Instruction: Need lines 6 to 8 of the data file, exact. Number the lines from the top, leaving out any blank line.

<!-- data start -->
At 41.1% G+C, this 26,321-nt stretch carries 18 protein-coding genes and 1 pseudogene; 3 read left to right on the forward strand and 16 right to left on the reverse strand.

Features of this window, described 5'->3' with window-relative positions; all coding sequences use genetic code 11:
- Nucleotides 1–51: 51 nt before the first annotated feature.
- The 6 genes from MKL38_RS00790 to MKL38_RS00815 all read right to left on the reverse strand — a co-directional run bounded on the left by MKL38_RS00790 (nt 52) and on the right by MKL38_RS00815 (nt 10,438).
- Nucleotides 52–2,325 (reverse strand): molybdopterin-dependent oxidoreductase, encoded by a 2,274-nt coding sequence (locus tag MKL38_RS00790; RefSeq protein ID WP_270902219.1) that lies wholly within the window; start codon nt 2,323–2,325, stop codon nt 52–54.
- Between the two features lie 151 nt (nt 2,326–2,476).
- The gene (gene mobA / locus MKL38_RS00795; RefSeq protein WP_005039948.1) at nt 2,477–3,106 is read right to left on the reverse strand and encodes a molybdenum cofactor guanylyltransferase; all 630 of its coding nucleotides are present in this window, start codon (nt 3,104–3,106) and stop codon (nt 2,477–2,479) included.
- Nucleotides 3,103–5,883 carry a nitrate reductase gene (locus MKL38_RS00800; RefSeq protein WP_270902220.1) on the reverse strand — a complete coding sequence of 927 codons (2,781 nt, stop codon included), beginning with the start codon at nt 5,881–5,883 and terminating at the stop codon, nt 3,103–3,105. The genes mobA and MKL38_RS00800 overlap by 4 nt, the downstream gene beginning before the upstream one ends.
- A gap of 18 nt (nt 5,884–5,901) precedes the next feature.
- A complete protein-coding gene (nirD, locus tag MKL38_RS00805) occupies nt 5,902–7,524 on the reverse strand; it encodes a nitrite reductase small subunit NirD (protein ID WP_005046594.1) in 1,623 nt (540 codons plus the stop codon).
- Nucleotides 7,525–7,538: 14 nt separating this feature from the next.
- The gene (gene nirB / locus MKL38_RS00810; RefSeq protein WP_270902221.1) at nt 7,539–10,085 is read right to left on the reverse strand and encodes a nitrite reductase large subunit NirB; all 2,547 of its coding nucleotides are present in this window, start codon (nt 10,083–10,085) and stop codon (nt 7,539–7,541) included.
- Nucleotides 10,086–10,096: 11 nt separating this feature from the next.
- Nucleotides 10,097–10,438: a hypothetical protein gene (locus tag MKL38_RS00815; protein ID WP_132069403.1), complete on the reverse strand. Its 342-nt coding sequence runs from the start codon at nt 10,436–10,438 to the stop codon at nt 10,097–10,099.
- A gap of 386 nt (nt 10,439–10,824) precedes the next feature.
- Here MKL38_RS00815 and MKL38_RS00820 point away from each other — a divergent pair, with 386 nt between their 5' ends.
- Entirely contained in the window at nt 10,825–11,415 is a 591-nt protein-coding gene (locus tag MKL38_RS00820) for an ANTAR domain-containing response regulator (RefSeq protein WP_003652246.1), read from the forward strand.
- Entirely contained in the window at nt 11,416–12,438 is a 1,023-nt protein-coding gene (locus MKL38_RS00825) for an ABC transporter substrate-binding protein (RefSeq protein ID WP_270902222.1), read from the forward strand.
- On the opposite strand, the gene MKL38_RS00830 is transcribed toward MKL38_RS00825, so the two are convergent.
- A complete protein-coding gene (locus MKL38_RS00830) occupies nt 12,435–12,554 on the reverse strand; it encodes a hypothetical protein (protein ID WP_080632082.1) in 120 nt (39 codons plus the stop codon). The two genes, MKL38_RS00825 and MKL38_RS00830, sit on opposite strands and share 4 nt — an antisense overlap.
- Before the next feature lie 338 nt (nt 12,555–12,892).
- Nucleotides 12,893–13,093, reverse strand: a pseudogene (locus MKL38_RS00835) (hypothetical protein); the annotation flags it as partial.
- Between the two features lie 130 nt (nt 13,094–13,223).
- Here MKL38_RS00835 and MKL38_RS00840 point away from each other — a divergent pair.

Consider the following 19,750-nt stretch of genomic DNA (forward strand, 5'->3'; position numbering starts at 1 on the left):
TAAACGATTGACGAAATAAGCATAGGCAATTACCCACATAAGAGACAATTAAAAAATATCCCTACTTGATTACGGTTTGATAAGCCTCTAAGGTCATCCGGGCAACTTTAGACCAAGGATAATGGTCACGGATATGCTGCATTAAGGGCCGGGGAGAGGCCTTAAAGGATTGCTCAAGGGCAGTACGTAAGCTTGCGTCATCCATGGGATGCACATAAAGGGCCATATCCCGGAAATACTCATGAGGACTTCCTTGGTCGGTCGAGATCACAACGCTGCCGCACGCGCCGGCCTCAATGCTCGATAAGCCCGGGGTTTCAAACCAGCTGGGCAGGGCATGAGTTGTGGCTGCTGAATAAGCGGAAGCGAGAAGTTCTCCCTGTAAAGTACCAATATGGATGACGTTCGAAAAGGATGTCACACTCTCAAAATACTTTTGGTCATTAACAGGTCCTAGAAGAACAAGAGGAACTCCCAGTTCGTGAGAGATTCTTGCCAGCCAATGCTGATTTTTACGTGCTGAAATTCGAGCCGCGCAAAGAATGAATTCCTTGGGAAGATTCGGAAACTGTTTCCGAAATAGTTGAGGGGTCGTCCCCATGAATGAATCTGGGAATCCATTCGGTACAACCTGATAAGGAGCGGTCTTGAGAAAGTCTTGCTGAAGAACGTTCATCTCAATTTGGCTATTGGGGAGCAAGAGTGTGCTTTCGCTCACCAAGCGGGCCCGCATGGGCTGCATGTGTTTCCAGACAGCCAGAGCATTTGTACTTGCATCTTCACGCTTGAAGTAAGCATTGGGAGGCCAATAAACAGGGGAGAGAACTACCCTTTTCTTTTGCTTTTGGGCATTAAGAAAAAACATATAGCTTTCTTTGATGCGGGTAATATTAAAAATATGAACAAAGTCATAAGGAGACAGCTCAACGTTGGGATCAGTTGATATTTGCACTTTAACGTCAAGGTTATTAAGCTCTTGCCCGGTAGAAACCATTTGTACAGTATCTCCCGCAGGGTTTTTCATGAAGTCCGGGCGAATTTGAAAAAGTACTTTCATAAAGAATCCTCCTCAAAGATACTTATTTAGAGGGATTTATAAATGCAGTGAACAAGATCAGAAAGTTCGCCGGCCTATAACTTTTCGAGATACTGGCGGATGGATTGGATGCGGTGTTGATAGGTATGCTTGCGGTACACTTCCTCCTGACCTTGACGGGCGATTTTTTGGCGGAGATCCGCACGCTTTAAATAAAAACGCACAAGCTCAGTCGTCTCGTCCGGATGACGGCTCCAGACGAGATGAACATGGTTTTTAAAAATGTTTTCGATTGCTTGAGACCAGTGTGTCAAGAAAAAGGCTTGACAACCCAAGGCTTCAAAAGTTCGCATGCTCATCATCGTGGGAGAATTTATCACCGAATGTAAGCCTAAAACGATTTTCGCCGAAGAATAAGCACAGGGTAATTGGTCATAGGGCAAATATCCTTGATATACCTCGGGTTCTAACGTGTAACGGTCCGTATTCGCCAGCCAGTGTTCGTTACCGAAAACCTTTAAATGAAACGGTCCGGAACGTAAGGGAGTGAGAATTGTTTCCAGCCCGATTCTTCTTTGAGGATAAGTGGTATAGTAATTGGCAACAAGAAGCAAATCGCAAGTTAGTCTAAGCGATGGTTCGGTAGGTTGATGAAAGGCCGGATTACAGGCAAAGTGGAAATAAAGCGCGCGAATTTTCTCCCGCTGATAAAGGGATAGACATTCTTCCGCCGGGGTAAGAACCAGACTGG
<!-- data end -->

- Between the two features lie 151 nt (nt 2,326–2,476).
- The gene (gene mobA / locus MKL38_RS00795; RefSeq protein WP_005039948.1) at nt 2,477–3,106 is read right to left on the reverse strand and encodes a molybdenum cofactor guanylyltransferase; all 630 of its coding nucleotides are present in this window, start codon (nt 3,104–3,106) and stop codon (nt 2,477–2,479) included.
- Nucleotides 3,103–5,883 carry a nitrate reductase gene (locus MKL38_RS00800; RefSeq protein WP_270902220.1) on the reverse strand — a complete coding sequence of 927 codons (2,781 nt, stop codon included), beginning with the start codon at nt 5,881–5,883 and terminating at the stop codon, nt 3,103–3,105. The genes mobA and MKL38_RS00800 overlap by 4 nt, the downstream gene beginning before the upstream one ends.